Featured Research

from universities, journals, and other organizations

Study: Eat Leafy Green Veggies To Help Prevent Cataracts

Date:
December 6, 2004
Source:
Ohio State University
Summary:
A new study from Ohio State University provides the first laboratory evidence that certain antioxidants found in dark leafy green vegetables can indeed help prevent cataracts.

COLUMBUS, Ohio – A new study from Ohio State University provides the first laboratory evidence that certain antioxidants found in dark leafy green vegetables can indeed help prevent cataracts.

Vitamin manufacturers often add the antioxidants lutein and zeaxanthin to their products, but until now there has been no biochemical evidence to support the claim that these substances help protect the eyes, said Joshua Bomser, a study co-author and an assistant professor of nutrition at Ohio State University. Some studies have suggested that these antioxidants boost eye health.

Results from laboratory experiments on human lens cells showed that lutein and zeaxanthin, antioxidants found in plants such as kale, spinach and collard greens, helped to protect the cells from exposure to ultraviolet light – a leading cause of cataract formation.

The researchers compared the effects of these antioxidants to vitamin E, an antioxidant also thought to reduce the onset of eye diseases.

Lutein and zeaxanthin were nearly 10 times more powerful than vitamin E in protecting the cells from UV-induced damage.

Nearly 20 million people in the United States suffer from cataracts – a condition where the lens of the eye clouds over, making it difficult or nearly impossible to see. Current treatment is expensive and involves a surgical procedure that is performed more than 1.5 million times each year at an estimated cost of $3.4 billion.

"Along with the many environmental, lifestyle and genetic risk factors associated with cataracts, exposure to ultraviolet radiation from sunlight and oxidative stress appear to be the most relevant in this disease," Bomser said. "Our results are the first to provide physical evidence suggesting that lutein and zeaxanthin decrease damage caused by ultraviolet radiation."

The study appears in the current issue of the Journal of Nutrition.

The researchers treated human eye lens cells with varying concentrations of lutein, zeaxanthin or vitamin E. They then exposed these cells, along with a batch of untreated cells, to doses of ultraviolet-beta radiation for 10 seconds. UVB radiation is thought to be the primary environmental culprit in causing skin cancer as well as initiating cataract disease.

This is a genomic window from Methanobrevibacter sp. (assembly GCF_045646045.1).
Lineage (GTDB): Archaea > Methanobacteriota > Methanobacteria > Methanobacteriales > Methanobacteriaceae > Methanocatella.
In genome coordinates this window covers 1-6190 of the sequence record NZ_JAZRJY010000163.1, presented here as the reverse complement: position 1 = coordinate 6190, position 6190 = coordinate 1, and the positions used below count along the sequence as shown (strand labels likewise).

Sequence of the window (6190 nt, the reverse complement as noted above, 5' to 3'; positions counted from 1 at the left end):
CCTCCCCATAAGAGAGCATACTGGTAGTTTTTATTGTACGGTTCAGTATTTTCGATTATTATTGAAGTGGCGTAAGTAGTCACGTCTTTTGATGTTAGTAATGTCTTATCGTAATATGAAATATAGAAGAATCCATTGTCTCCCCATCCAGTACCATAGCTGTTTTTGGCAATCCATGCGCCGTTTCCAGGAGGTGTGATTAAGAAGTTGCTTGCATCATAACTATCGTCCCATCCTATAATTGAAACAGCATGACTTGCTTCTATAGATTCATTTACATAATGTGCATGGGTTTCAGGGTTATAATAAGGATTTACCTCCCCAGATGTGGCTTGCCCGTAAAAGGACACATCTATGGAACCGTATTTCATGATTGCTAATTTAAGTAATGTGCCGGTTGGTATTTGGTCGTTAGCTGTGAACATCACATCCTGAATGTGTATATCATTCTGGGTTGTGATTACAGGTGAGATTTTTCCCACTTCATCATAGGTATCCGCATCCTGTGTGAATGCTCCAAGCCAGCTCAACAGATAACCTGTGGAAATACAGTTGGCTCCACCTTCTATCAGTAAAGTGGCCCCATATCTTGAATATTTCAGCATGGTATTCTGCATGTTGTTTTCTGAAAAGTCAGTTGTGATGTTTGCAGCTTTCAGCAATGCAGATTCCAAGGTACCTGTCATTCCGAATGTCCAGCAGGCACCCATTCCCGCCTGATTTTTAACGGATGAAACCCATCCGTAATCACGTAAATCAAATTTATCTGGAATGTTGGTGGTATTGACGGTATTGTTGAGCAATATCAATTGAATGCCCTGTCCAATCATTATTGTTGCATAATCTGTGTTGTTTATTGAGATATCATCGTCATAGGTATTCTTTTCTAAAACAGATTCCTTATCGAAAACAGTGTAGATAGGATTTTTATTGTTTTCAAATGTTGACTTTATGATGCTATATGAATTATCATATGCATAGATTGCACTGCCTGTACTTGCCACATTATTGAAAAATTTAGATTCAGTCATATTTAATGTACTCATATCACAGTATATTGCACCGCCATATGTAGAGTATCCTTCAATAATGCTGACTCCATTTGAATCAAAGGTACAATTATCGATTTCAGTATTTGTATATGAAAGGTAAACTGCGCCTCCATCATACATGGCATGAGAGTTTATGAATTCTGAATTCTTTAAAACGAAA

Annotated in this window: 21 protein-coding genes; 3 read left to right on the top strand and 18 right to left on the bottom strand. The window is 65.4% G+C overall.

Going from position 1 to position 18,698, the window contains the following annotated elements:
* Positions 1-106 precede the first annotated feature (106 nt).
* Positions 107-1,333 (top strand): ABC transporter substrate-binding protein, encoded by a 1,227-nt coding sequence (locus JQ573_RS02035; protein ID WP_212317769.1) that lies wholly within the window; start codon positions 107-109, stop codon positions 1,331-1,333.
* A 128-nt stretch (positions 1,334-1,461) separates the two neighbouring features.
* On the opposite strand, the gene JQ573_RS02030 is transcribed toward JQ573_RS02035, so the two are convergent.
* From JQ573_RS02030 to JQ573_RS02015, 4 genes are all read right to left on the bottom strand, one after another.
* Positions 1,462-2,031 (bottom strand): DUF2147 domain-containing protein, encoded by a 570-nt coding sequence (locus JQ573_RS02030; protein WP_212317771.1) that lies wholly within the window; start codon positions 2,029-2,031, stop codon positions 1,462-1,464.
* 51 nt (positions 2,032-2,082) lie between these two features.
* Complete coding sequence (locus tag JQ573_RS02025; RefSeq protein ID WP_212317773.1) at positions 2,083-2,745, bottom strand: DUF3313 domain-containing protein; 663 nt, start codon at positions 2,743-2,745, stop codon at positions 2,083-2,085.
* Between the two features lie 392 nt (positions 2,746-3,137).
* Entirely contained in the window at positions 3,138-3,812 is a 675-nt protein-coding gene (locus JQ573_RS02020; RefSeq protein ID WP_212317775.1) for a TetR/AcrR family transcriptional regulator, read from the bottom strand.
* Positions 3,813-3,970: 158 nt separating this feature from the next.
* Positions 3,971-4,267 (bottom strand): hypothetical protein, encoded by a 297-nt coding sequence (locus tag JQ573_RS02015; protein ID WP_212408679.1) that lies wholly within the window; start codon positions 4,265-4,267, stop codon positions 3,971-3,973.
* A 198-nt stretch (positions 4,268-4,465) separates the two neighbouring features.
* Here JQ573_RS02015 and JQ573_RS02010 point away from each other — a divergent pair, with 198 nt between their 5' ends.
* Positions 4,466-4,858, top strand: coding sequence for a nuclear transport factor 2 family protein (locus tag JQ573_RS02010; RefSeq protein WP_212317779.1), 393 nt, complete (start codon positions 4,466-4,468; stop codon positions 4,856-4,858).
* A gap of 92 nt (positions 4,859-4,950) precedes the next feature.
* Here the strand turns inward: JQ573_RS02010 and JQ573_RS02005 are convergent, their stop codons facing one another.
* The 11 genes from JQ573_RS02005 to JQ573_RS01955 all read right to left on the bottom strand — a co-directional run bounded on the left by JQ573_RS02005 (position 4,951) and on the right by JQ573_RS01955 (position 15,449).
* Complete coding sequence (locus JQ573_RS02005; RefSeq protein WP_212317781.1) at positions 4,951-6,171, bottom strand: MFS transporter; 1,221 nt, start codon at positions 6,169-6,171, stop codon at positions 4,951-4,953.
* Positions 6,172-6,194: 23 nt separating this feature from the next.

"The dose of UVB radiation we used on the cells is about the same amount a person receives when they get a mild tan," Bomser said.

Adding lutein and zeaxanthin to the cell cultures provided double the protection from UVB damage – these antioxidants reduced signs of damage by 50 to 60 percent, compared to vitamin E, which reduced the same signs of damage by 25 to 32 percent.

The researchers also found that it took far less lutein and zeaxanthin as vitamin E – about 10 times less – to get this protective effect.

"The lens is equipped with antioxidant defense mechanisms designed to guard against the harmful effects of ultraviolet radiation and oxidative stress," Bomser said. "In addition to protective enzymes and compounds like vitamins C and E, we think that low concentrations of lutein and zeaxanthin in the eye lens help shield the eye from the harmful effects of UVB radiation."

What researchers don't know, however, is how these two antioxidants get into the eye. It's what Bomser hopes to learn next.

"Lutein and zeaxanthin accumulate in the retina and in the lens of the eye, but we're not sure how they reach the eye in the first place," he said. "They travel through the bloodstream, but the lens doesn't have a blood supply."